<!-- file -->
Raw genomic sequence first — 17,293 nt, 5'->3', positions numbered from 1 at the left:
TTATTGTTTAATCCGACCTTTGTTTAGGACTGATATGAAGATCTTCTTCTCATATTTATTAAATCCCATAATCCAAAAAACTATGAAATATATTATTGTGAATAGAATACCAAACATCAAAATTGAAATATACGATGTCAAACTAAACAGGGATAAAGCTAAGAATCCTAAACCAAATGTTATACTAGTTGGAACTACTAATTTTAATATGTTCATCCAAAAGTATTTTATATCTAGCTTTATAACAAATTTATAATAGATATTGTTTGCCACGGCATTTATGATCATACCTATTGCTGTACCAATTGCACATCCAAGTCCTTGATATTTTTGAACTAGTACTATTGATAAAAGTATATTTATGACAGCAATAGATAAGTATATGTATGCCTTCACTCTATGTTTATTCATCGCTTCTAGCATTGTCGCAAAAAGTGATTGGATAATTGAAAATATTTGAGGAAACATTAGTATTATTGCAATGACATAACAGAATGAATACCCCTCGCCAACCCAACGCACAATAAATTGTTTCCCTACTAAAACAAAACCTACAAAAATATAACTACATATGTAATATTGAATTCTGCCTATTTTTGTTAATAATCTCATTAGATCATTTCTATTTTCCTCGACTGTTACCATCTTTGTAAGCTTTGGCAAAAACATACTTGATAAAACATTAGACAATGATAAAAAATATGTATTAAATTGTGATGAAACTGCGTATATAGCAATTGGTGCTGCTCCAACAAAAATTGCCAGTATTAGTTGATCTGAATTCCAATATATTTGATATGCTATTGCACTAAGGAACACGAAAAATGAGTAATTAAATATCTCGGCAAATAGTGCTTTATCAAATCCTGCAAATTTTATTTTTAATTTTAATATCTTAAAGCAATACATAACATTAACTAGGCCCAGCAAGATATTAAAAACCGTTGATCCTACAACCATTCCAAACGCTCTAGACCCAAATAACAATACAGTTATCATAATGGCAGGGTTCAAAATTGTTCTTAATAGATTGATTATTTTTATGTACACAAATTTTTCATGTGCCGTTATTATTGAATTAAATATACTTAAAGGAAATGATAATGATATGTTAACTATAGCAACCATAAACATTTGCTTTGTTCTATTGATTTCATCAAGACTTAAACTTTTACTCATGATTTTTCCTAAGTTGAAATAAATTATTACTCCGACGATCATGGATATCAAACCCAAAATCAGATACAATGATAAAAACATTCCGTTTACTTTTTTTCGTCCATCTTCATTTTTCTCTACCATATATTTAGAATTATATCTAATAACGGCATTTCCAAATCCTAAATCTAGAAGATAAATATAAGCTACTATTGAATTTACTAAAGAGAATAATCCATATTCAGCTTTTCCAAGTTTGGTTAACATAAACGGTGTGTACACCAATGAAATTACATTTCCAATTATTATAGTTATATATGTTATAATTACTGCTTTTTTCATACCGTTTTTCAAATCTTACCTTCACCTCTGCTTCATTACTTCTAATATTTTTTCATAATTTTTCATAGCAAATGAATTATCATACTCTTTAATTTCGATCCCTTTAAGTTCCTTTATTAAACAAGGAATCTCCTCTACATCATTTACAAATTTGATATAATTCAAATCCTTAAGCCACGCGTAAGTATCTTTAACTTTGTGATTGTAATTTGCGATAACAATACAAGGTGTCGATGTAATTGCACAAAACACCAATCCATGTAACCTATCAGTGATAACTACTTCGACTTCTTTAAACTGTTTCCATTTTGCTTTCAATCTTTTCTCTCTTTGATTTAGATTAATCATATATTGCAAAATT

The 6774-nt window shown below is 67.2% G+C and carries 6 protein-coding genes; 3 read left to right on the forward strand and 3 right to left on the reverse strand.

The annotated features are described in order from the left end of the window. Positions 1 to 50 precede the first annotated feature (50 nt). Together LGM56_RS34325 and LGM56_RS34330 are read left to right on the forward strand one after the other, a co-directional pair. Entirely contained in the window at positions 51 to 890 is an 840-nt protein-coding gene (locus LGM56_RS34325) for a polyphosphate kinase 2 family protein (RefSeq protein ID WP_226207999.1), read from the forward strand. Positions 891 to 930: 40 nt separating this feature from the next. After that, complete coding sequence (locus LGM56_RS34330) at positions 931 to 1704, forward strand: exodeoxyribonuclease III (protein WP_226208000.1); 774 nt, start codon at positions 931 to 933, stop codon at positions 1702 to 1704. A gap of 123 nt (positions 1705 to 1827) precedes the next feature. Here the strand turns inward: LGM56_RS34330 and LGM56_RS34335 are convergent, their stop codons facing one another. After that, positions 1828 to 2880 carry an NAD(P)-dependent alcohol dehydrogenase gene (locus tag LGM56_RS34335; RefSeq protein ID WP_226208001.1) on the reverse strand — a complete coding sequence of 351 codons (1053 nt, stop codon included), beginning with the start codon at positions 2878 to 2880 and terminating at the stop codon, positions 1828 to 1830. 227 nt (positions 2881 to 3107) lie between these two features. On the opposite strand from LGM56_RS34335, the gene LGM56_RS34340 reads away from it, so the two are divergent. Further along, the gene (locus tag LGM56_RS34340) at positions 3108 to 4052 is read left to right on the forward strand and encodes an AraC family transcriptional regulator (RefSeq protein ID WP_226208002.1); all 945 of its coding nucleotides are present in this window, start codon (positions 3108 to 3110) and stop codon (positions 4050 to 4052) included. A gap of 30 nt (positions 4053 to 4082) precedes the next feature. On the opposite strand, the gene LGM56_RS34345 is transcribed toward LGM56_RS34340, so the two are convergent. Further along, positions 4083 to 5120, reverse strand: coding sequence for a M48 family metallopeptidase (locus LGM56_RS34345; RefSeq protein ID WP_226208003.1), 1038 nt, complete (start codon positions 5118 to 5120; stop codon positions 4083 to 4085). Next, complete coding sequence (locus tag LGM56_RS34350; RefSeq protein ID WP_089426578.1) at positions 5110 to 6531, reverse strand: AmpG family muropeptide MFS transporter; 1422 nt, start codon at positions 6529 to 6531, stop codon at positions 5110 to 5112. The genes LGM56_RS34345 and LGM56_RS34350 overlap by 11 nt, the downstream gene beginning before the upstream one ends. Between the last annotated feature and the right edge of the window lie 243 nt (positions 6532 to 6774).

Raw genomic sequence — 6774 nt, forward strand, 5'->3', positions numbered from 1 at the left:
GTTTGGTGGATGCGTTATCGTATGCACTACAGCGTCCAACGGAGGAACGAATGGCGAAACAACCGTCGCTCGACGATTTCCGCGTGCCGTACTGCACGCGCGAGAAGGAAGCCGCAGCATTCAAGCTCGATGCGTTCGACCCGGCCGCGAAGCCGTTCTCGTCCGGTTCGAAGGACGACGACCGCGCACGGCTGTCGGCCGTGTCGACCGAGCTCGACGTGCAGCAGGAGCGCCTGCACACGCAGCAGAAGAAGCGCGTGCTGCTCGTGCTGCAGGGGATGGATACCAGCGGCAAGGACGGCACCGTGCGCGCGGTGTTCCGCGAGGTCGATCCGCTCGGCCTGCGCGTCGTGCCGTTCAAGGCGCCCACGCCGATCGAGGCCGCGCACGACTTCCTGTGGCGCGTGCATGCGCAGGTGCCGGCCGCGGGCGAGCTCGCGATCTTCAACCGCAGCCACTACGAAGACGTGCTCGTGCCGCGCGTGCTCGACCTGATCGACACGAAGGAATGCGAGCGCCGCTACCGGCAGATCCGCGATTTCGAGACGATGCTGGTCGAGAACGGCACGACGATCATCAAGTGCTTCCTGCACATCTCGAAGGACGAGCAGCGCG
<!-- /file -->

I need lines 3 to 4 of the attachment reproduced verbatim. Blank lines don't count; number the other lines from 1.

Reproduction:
The 6774-nt window shown below is 67.2% G+C and carries 6 protein-coding genes; 3 read left to right on the forward strand and 3 right to left on the reverse strand.

The annotated features are described in order from the left end of the window. Positions 1 to 50 precede the first annotated feature (50 nt). Together LGM56_RS34325 and LGM56_RS34330 are read left to right on the forward strand one after the other, a co-directional pair. Entirely contained in the window at positions 51 to 890 is an 840-nt protein-coding gene (locus LGM56_RS34325) for a polyphosphate kinase 2 family protein (RefSeq protein ID WP_226207999.1), read from the forward strand. Positions 891 to 930: 40 nt separating this feature from the next. After that, complete coding sequence (locus LGM56_RS34330) at positions 931 to 1704, forward strand: exodeoxyribonuclease III (protein WP_226208000.1); 774 nt, start codon at positions 931 to 933, stop codon at positions 1702 to 1704. A gap of 123 nt (positions 1705 to 1827) precedes the next feature. Here the strand turns inward: LGM56_RS34330 and LGM56_RS34335 are convergent, their stop codons facing one another. After that, positions 1828 to 2880 carry an NAD(P)-dependent alcohol dehydrogenase gene (locus tag LGM56_RS34335; RefSeq protein ID WP_226208001.1) on the reverse strand — a complete coding sequence of 351 codons (1053 nt, stop codon included), beginning with the start codon at positions 2878 to 2880 and terminating at the stop codon, positions 1828 to 1830. 227 nt (positions 2881 to 3107) lie between these two features. On the opposite strand from LGM56_RS34335, the gene LGM56_RS34340 reads away from it, so the two are divergent. Further along, the gene (locus tag LGM56_RS34340) at positions 3108 to 4052 is read left to right on the forward strand and encodes an AraC family transcriptional regulator (RefSeq protein ID WP_226208002.1); all 945 of its coding nucleotides are present in this window, start codon (positions 3108 to 3110) and stop codon (positions 4050 to 4052) included. A gap of 30 nt (positions 4053 to 4082) precedes the next feature. On the opposite strand, the gene LGM56_RS34345 is transcribed toward LGM56_RS34340, so the two are convergent. Further along, positions 4083 to 5120, reverse strand: coding sequence for a M48 family metallopeptidase (locus LGM56_RS34345; RefSeq protein ID WP_226208003.1), 1038 nt, complete (start codon positions 5118 to 5120; stop codon positions 4083 to 4085). Next, complete coding sequence (locus tag LGM56_RS34350; RefSeq protein ID WP_089426578.1) at positions 5110 to 6531, reverse strand: AmpG family muropeptide MFS transporter; 1422 nt, start codon at positions 6529 to 6531, stop codon at positions 5110 to 5112. The genes LGM56_RS34345 and LGM56_RS34350 overlap by 11 nt, the downstream gene beginning before the upstream one ends. Between the last annotated feature and the right edge of the window lie 243 nt (positions 6532 to 6774).